Acts 26:1

ESV So Agrippa said to Paul, “You have permission to speak for yourself.” Then Paul stretched out his hand and made his defense:
NIV Then Agrippa said to Paul, 'You have permission to speak for yourself.' So Paul motioned with his hand and began his defense:
NASB Now Agrippa said to Paul, 'You are permitted to speak for yourself.' Then Paul extended his hand and proceeded to make his defense:
CSB Agrippa said to Paul, "You have permission to speak for yourself."Then Paul stretched out his hand and began his defense:
NLT Then Agrippa said to Paul, 'You may speak in your defense.' So Paul, gesturing with his hand, started his defense:
KJV Then Agrippa said unto Paul, Thou art permitted to speak for thyself. Then Paul stretched forth the hand, and answered for himself:

What does Acts 26:1 mean?

Paul has been under house arrest in Caesarea Maritima for two years (Acts 24:27). The Sanhedrin claimed, "this man [is] a plague, one who stirs up riots among all the Jews throughout the world and is a ringleader of the sect of the Nazarenes. He even tried to profane the temple, but we seized him" (Acts 24:5–6). Paul countered that their real issue is his belief that Jesus rose from the dead (Acts 24:21). Although the Sanhedrin couldn't prove their claims, first Governor Felix (Acts 24:27) and then Festus (Acts 25:9) wished to placate the council while not obliterating Paul's rights as a Roman citizen.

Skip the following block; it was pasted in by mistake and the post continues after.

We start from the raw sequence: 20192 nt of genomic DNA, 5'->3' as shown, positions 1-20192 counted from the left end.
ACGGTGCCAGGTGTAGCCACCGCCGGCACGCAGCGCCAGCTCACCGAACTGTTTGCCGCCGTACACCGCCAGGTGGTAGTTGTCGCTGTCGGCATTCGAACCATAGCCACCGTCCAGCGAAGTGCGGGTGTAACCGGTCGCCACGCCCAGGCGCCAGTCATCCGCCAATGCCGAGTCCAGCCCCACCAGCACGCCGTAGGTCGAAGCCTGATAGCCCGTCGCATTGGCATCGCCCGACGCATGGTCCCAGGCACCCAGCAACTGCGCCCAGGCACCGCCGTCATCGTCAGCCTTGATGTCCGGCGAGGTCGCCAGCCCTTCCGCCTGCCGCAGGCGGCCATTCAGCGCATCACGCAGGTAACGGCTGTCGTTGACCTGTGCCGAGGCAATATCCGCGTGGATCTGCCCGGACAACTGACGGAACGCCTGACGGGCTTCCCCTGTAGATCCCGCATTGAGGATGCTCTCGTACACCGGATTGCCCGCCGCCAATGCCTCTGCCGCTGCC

After enduring two years of unjust indecisiveness, Paul appealed his case to a higher court (Acts 25:11–12). Festus must send him, but he has nothing with which to charge Paul. Festus has asked the help of King Agrippa II, the king's sister/lover Bernice, and the civil and military leaders of Caesarea for help (Acts 25:23–27). To that end, Agrippa invites Paul to tell his story.

Agrippa and Bernice are the children of Agrippa I, the king who beheaded the apostle James, brother of John, and arrested Peter before dying of intestinal worms after receiving worship as a god (Acts 12:1–3, 20–23). Agrippa I was the grandson of Herod the Great. The family has been in the region a long time and has a very good understanding of Judaism. They also fully grasp Jewish culture, although they are ethnically mixed; Herod the Great was Idumean, meaning Edomite, and Nabatean, meaning Arabian. His wife, Mariamne, was a Hasmonean Jew descended from the Maccabees. Both Agrippa II and Bernice are friends and informants of the Jewish historian Josephus.
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